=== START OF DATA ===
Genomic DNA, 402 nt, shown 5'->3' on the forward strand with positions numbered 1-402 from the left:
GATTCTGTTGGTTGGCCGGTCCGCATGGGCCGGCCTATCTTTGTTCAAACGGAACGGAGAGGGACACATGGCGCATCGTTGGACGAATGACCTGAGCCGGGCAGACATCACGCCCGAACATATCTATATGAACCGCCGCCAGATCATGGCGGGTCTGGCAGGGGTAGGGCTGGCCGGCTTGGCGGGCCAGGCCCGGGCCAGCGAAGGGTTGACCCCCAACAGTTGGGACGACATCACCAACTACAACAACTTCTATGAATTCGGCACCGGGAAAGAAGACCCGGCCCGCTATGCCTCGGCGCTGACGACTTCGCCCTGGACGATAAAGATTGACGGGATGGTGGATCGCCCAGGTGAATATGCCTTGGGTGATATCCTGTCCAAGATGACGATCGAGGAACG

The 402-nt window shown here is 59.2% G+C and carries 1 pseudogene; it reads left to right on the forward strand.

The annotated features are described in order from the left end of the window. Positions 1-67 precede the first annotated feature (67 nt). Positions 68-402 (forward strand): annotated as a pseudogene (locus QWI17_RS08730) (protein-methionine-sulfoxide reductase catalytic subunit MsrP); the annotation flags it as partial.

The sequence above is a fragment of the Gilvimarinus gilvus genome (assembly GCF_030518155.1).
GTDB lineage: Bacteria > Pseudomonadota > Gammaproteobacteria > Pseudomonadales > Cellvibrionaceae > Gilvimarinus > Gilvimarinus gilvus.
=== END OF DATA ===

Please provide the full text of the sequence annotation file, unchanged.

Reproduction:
Genomic DNA, 402 nt, shown 5'->3' on the forward strand with positions numbered 1-402 from the left:
GATTCTGTTGGTTGGCCGGTCCGCATGGGCCGGCCTATCTTTGTTCAAACGGAACGGAGAGGGACACATGGCGCATCGTTGGACGAATGACCTGAGCCGGGCAGACATCACGCCCGAACATATCTATATGAACCGCCGCCAGATCATGGCGGGTCTGGCAGGGGTAGGGCTGGCCGGCTTGGCGGGCCAGGCCCGGGCCAGCGAAGGGTTGACCCCCAACAGTTGGGACGACATCACCAACTACAACAACTTCTATGAATTCGGCACCGGGAAAGAAGACCCGGCCCGCTATGCCTCGGCGCTGACGACTTCGCCCTGGACGATAAAGATTGACGGGATGGTGGATCGCCCAGGTGAATATGCCTTGGGTGATATCCTGTCCAAGATGACGATCGAGGAACG

The 402-nt window shown here is 59.2% G+C and carries 1 pseudogene; it reads left to right on the forward strand.

The annotated features are described in order from the left end of the window. Positions 1-67 precede the first annotated feature (67 nt). Positions 68-402 (forward strand): annotated as a pseudogene (locus QWI17_RS08730) (protein-methionine-sulfoxide reductase catalytic subunit MsrP); the annotation flags it as partial.

The sequence above is a fragment of the Gilvimarinus gilvus genome (assembly GCF_030518155.1).
GTDB lineage: Bacteria > Pseudomonadota > Gammaproteobacteria > Pseudomonadales > Cellvibrionaceae > Gilvimarinus > Gilvimarinus gilvus.